Alistair Lee of British Columbia (center) winner of the 2007 Nicol-Brown Chalice for Piobaireachd. I was honored to be asked to present the award after bringing the project closer to completion. On the left is a surprise visitor to the competition, Brian Yates. Brian is the craftsman who originally began the chalice in 1982. He now lives in Scotland, but was able to join the audience for the Nicol-Brown competition in Albany NY as part of a quick trip home to the US. The plan is to continue to embellish the chalice with panels of Celtic design and polished stones from various places in Scotland and the US.


The Nicol-Brown Amateur Invitational Piping Contest


In the space below is a step-by-step series of photographs about how the MacLeod Memorial Buckle was molded using the medieval reverse "chip-carving method.




The Donald MacLeod Memorial Silver Buckle for 6/8 Marches

The Nicol-Brown Amateur Invitational Piping Contest

This buckle replaces the original design for the MacLeod Silver Buckle designed by Brian Yates. I was asked to finish the buckles cast by Brian for the past several years, but when his castings were all done, I did not have very good luck with his mold, so was granted permission to create a new design for the 25th Nicol-Brown Competition.  Other buckles designs by Stephen Walker

The buckle was made by carving a negative mold in a gypsum cement (Ceramical) The design was laid out using the dot-grid method, most commonly associated with Aidan Meehan and Mark VanStone.

I am convinced that this way of working in the negative version of the design is how early medieval cast chip-carving was made. This technique is also referred to as "kerbschnitt" Not all medieval interlace was made this way. The technique appears to have been lost before the 11th century. At that time there was a revival of interlaced designs that were cast using a different method.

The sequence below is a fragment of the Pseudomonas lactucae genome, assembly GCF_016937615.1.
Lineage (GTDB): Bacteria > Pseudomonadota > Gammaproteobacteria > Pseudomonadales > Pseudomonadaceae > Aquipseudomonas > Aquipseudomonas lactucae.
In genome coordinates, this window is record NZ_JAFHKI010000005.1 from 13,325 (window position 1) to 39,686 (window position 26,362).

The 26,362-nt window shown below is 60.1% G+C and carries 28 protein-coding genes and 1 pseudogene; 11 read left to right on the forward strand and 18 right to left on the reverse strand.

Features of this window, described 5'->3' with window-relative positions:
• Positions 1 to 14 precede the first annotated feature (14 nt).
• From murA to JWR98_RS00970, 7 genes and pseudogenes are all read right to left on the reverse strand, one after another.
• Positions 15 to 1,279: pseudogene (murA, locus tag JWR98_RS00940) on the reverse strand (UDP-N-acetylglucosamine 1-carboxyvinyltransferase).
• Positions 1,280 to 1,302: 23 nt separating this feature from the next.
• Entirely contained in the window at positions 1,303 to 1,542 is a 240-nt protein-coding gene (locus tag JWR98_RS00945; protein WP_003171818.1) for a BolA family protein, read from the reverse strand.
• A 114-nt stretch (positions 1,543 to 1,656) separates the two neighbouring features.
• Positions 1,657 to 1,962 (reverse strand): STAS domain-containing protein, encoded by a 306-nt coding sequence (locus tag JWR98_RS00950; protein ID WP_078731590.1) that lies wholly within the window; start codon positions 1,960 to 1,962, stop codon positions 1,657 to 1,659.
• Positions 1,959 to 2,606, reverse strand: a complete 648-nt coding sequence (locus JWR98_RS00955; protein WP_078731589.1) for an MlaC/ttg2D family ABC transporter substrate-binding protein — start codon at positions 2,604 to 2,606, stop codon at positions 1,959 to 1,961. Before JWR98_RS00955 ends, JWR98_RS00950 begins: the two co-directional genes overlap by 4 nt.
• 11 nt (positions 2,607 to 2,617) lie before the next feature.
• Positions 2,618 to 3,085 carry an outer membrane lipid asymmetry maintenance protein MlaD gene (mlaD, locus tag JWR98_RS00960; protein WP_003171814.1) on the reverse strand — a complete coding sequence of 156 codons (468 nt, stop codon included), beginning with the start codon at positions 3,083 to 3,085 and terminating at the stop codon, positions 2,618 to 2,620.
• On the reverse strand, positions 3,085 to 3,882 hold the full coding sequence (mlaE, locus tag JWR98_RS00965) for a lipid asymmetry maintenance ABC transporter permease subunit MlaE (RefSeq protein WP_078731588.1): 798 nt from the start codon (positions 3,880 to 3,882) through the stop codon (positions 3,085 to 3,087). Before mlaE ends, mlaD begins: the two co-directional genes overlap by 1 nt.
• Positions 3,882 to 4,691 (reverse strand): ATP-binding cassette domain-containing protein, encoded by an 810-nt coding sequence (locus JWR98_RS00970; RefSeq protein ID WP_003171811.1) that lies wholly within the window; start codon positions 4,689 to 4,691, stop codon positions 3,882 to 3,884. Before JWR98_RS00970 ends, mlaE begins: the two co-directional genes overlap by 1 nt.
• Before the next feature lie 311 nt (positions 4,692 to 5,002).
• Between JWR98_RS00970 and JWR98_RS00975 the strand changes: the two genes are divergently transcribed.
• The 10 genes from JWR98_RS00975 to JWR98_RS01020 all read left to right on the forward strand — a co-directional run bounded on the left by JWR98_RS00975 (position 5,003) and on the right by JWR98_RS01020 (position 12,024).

The design is gouged out of the mold material. In this case a double pointed tool is used that results in a double line, raised ridge in the positive casting.

The way this is done, the design is carved deeper and deeper until all the original surface is removed in the area of the design. Then the high spots in the mold are points and sharp ridges, but they are low enough that a flat back on the mold will have some clearance, leaving enough space to fill with the cast material and make a complete background. The overs and unders of the design are done last by scooping  a little deeper the grooves that will become the overs in the positive cast version.

Arcs for the boarders are carved using a compass with a cutting tool fashioned onto the moving leg.

Experience using this method in both plaster and clay molds has shown that the thin ridges of the design are prone to damage if multiple impressions are made. In the case of the MacLeod Buckle I made several wax impressions of the carving and cast the final piece using the lost wax method from these models and modern casting equipment and materials. The crispness of the medieval castings , especially in the deep negative areas leads me to believe that typically the metal was cast directly into the carved material.

You can see the lost wax casting process as we do it at Walker Metalsmiths by following this link.

My research into this method of mold making was presented to the Irish Medievalists Conference at Saint Mary Immaculate College in Limerick, June 2007. An earlier paper on the method was  can be accessed at